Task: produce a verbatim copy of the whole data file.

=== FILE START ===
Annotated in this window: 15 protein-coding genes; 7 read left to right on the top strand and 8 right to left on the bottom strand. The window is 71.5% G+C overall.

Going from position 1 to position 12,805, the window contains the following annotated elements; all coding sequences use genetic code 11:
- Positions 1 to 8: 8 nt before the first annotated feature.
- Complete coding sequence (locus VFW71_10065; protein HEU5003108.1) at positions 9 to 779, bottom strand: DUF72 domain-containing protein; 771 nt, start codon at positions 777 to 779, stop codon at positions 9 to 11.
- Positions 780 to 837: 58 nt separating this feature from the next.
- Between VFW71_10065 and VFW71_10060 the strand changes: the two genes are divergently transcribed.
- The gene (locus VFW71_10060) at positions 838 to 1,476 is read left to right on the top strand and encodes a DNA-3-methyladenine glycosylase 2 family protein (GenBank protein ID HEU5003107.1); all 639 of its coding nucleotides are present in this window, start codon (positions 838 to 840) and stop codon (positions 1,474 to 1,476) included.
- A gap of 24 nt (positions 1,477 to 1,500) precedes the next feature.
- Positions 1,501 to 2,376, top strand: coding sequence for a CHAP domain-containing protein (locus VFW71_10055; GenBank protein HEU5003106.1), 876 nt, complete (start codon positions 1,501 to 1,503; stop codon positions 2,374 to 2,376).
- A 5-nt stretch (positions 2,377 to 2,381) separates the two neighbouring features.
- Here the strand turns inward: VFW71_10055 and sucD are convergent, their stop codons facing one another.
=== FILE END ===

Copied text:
Annotated in this window: 15 protein-coding genes; 7 read left to right on the top strand and 8 right to left on the bottom strand. The window is 71.5% G+C overall.

Going from position 1 to position 12,805, the window contains the following annotated elements; all coding sequences use genetic code 11:
- Positions 1 to 8: 8 nt before the first annotated feature.
- Complete coding sequence (locus VFW71_10065; protein HEU5003108.1) at positions 9 to 779, bottom strand: DUF72 domain-containing protein; 771 nt, start codon at positions 777 to 779, stop codon at positions 9 to 11.
- Positions 780 to 837: 58 nt separating this feature from the next.
- Between VFW71_10065 and VFW71_10060 the strand changes: the two genes are divergently transcribed.
- The gene (locus VFW71_10060) at positions 838 to 1,476 is read left to right on the top strand and encodes a DNA-3-methyladenine glycosylase 2 family protein (GenBank protein ID HEU5003107.1); all 639 of its coding nucleotides are present in this window, start codon (positions 838 to 840) and stop codon (positions 1,474 to 1,476) included.
- A gap of 24 nt (positions 1,477 to 1,500) precedes the next feature.
- Positions 1,501 to 2,376, top strand: coding sequence for a CHAP domain-containing protein (locus VFW71_10055; GenBank protein HEU5003106.1), 876 nt, complete (start codon positions 1,501 to 1,503; stop codon positions 2,374 to 2,376).
- A 5-nt stretch (positions 2,377 to 2,381) separates the two neighbouring features.
- Here the strand turns inward: VFW71_10055 and sucD are convergent, their stop codons facing one another.